This is a guest blog from Christian Heidarson, a principal analyst with Gartner’s semiconductor industry team.
The tagline for the 2010 IDF event was “Visibly Smart”, communicating the major leap in graphics processing capabilities that will come with its new Sandy Bridge processor architecture. In 2007, Intel promised to put more emphasis on graphics, publicly aiming for a ten-fold improvement in performance by 2010. Intel claims that Sandy Bridge will actually deliver 25 times the 2008 performance. While the 2008 baseline was at that time below the demands of even mainstream media applications- and the products won’t hit the street until early next year- this is still a remarkable achievement. Since 2008, Intel has
- moved its graphics engine design from 90nm to 32nm,
- implemented its graphics engine with “real” GPU cores with appropriate 3D graphics-specific optimizations
- optimized its graphics engine for high-end media processing needs
- set the foundation for an architecture that can tackle the parallel processing problems of the future, with support for OpenCL and DirectCompute
- integrated the processor and graphics engine into a unified chip architecture, that delivers performance gains and power savings
- complemented its specialized graphics engine with effective extensions to the traditional processor core micro-architecture
As impressive as Intel’s achievement is, the performance of Intel’s integrated graphics should not be over-stated.
- Sandy Bridge does not support DirectX 11, Microsoft’s latest graphics framework that delivers spectacular new visual features, nor the latest version of OpenGL which is used by Apple.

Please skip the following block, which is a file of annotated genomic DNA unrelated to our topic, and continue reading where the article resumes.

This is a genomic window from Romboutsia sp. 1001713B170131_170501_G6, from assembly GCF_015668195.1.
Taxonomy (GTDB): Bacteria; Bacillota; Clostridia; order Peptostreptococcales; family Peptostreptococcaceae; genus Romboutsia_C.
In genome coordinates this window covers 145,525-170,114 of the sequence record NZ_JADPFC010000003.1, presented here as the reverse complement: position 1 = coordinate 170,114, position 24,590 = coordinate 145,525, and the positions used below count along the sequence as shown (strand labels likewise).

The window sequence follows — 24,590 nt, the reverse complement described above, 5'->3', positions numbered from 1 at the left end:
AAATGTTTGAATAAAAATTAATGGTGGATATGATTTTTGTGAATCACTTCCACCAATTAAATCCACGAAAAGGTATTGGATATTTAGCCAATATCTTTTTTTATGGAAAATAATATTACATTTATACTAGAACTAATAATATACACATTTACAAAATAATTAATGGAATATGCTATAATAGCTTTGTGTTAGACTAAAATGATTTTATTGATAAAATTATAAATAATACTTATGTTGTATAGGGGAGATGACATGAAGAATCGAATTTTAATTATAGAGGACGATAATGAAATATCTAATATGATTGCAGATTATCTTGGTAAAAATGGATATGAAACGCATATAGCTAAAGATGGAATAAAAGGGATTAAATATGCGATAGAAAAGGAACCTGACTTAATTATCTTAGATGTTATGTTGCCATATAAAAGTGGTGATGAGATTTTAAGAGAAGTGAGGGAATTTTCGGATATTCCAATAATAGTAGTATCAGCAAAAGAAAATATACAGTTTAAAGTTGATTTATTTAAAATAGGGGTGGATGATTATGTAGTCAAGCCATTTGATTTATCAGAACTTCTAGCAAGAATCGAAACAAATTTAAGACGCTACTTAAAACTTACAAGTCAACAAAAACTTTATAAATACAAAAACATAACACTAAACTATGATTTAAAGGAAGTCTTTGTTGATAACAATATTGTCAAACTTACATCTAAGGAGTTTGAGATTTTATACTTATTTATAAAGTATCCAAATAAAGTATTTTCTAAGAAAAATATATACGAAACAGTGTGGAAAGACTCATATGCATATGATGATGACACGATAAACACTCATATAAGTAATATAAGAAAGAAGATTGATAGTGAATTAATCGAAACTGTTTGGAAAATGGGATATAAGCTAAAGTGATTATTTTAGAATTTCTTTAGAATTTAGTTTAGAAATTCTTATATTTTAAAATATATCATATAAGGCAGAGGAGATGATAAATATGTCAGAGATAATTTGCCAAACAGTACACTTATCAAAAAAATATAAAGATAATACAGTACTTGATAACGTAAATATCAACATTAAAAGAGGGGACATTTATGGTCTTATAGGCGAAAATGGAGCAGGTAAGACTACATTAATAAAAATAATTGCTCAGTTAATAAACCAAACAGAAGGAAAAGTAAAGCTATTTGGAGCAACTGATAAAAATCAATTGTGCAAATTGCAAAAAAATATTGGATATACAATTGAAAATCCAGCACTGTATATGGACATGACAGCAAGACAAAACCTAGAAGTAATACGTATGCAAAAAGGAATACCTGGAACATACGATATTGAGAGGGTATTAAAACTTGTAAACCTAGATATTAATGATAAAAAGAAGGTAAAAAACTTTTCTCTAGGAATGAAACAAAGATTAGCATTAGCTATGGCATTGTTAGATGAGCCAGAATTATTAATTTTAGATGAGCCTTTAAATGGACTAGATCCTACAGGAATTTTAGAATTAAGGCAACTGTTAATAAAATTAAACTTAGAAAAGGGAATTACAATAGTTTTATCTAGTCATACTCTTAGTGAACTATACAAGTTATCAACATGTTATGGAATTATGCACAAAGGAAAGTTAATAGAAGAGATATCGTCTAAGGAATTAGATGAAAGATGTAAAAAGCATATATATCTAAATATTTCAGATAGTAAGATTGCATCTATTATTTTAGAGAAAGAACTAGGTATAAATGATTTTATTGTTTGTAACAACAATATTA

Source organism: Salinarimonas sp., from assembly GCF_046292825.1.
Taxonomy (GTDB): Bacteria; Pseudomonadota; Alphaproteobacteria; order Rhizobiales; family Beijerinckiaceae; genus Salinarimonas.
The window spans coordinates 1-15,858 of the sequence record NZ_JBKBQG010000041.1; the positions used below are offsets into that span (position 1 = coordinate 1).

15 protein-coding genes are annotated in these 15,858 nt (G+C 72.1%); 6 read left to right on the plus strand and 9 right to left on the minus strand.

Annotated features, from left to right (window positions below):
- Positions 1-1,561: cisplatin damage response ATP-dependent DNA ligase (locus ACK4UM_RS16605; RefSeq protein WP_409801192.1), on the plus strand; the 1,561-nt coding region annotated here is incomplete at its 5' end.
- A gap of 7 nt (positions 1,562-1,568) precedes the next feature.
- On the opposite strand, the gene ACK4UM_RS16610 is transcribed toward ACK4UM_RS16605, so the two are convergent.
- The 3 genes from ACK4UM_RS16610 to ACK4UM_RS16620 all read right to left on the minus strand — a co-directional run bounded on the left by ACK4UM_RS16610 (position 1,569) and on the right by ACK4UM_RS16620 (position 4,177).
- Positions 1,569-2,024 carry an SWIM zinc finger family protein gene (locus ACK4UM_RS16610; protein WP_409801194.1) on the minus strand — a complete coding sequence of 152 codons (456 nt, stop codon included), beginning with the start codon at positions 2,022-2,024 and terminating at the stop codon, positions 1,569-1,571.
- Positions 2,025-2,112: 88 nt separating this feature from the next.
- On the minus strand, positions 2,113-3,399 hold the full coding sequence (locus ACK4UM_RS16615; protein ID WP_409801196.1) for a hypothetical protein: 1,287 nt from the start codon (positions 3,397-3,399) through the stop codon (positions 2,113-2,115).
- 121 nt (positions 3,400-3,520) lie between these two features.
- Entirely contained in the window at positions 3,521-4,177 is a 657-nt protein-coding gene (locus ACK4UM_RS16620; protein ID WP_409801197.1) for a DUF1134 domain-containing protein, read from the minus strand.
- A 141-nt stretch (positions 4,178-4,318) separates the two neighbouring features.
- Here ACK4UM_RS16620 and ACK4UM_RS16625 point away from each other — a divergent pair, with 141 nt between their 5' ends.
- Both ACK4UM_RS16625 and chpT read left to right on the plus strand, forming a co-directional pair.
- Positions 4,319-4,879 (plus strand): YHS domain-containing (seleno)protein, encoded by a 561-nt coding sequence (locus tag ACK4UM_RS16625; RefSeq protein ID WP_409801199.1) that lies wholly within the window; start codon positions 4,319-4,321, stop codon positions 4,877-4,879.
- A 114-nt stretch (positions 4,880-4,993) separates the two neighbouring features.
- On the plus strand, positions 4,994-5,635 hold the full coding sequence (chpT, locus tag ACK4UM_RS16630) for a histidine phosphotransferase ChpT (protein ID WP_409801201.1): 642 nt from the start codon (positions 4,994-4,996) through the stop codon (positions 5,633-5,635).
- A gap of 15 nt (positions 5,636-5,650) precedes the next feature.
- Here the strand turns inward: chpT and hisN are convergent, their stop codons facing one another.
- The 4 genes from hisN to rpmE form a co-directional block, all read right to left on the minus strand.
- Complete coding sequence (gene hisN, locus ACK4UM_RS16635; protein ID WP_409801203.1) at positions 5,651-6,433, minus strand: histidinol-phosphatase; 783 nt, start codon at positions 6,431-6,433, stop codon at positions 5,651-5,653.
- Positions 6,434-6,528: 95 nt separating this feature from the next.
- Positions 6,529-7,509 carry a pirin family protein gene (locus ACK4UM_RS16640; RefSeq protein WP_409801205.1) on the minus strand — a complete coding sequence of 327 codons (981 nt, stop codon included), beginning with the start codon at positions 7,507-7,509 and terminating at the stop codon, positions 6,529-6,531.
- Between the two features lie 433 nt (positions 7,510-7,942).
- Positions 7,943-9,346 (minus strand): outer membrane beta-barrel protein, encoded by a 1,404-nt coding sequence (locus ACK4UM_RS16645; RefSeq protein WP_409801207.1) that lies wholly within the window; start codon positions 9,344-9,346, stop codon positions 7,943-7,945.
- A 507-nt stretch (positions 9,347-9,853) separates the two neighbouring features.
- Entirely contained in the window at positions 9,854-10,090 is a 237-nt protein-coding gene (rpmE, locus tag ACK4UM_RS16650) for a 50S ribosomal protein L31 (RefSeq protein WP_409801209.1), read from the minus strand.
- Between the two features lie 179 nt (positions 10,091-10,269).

- Intel has been frank (when prompted) in declaring that its graphic performance targets are limited to the growing requirements of the mainstream market- NOT at the traditional gaming enthusiasts or graphics intensive workstations. The mid-range and high-end of the discrete graphics market will remain even after low-end discrete graphics are displaced by integrated processor/graphics products.
Furthermore, Sandy Bridge processors will likely not hit the mainstream market until the second quarter of 2011, and will only transition gradually across segments through the year. Until the fourth quarter of 2011, both Nvidia and AMD will have plenty of opportunities to take advantage of Intel’s current graphics limitations. In conclusion, Intel has not killed discrete graphics, but rather protected the processor status quo against building threats from the graphics industry.
Two questions remain:
- To what extent will integrated processor/graphics products hit margins in the mid-range discrete graphics market segment?
- Does AMD have the marketing muscle to push mainstream graphics requirements beyond what Sandy Bridge can deliver?
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